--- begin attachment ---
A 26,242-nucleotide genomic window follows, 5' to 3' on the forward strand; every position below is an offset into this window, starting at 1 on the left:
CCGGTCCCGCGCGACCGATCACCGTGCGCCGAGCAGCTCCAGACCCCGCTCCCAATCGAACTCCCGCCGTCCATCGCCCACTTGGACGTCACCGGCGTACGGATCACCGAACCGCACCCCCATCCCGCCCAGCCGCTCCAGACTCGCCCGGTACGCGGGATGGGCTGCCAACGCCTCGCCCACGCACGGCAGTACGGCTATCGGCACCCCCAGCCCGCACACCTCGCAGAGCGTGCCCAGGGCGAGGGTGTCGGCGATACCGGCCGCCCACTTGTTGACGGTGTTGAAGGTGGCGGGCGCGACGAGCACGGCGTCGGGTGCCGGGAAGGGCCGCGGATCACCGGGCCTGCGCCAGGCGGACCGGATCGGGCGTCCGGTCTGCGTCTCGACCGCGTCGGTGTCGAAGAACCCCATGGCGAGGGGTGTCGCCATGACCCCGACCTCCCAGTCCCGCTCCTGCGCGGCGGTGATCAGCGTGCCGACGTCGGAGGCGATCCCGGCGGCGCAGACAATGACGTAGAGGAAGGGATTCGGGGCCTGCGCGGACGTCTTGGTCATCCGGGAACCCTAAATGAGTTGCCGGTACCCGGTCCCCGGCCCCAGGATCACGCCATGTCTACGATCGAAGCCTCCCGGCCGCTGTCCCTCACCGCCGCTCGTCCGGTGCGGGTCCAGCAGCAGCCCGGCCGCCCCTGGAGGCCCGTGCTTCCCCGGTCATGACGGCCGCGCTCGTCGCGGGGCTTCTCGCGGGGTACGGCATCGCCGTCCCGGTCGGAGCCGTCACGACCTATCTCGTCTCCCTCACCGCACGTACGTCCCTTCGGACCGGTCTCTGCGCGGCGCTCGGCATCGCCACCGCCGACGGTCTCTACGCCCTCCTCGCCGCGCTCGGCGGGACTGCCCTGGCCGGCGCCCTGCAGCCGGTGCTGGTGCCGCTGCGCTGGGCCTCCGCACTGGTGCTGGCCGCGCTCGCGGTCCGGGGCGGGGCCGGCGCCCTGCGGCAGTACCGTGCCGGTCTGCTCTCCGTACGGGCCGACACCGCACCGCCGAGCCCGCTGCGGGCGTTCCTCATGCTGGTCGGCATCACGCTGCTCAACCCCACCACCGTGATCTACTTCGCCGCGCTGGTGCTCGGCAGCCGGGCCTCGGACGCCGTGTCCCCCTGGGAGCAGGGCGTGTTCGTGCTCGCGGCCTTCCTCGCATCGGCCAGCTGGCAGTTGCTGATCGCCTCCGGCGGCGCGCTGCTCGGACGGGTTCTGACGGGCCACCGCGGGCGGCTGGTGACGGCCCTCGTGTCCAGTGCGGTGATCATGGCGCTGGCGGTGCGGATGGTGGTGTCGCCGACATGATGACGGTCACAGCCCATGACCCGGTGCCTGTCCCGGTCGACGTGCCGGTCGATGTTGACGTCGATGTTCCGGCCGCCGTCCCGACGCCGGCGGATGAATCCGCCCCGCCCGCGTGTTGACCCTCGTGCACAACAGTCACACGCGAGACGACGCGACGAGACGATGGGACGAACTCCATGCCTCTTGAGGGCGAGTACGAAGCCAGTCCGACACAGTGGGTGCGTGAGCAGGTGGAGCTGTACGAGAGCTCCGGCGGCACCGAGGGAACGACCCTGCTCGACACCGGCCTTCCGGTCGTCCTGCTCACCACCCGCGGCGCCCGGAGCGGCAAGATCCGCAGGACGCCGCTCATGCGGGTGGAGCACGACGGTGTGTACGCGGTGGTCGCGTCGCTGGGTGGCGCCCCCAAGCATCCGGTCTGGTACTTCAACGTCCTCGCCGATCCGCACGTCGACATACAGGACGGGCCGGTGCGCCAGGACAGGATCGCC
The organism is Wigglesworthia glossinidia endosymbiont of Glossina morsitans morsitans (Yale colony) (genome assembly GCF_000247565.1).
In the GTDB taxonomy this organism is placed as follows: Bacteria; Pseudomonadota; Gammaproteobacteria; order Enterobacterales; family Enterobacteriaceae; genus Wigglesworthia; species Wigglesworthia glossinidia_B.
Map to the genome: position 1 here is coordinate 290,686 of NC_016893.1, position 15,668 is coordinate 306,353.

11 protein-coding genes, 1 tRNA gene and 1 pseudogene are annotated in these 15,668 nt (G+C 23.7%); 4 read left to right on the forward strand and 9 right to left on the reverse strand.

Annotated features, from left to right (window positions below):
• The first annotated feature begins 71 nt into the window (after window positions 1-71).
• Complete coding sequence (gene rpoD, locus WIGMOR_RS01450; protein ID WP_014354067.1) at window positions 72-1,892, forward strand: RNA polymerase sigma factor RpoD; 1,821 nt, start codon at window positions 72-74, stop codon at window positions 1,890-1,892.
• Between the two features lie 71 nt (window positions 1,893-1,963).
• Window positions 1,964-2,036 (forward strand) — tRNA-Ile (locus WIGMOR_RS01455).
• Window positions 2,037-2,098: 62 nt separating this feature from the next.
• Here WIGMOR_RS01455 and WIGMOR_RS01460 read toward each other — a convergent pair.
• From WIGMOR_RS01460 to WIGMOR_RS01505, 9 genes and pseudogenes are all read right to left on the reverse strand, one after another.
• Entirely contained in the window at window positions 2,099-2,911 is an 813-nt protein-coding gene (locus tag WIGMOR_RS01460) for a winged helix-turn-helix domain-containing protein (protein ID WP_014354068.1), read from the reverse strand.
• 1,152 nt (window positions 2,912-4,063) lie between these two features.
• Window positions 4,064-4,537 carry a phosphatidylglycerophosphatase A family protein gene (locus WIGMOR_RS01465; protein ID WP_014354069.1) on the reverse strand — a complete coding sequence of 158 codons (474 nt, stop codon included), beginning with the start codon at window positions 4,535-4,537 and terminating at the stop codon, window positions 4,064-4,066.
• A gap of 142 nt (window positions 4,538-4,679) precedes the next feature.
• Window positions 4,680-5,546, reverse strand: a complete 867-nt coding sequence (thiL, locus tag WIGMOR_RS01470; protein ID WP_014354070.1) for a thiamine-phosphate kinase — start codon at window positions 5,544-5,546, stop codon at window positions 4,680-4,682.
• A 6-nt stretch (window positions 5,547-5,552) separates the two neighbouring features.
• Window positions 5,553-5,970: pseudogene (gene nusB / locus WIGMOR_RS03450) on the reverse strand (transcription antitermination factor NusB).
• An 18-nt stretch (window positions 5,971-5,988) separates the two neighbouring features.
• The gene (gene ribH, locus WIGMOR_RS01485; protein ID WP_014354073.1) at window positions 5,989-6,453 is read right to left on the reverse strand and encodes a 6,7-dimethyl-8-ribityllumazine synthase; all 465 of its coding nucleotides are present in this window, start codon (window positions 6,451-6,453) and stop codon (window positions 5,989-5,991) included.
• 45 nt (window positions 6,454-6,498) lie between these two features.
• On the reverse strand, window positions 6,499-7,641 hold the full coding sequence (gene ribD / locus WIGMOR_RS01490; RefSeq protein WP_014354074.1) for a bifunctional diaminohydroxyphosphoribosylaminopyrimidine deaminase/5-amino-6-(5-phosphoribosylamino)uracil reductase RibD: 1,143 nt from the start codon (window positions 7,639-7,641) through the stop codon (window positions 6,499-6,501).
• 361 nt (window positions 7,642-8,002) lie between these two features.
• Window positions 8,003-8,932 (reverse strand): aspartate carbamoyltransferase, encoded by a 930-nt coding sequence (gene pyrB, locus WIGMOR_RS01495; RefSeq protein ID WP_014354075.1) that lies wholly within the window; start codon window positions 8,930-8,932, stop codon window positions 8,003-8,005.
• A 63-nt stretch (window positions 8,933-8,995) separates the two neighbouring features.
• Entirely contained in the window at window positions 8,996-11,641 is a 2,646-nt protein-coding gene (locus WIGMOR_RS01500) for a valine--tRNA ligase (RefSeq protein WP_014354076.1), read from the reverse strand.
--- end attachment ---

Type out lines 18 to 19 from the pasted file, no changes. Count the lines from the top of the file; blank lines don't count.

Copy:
• A gap of 142 nt (window positions 4,538-4,679) precedes the next feature.
• Window positions 4,680-5,546, reverse strand: a complete 867-nt coding sequence (thiL, locus tag WIGMOR_RS01470; protein ID WP_014354070.1) for a thiamine-phosphate kinase — start codon at window positions 5,544-5,546, stop codon at window positions 4,680-4,682.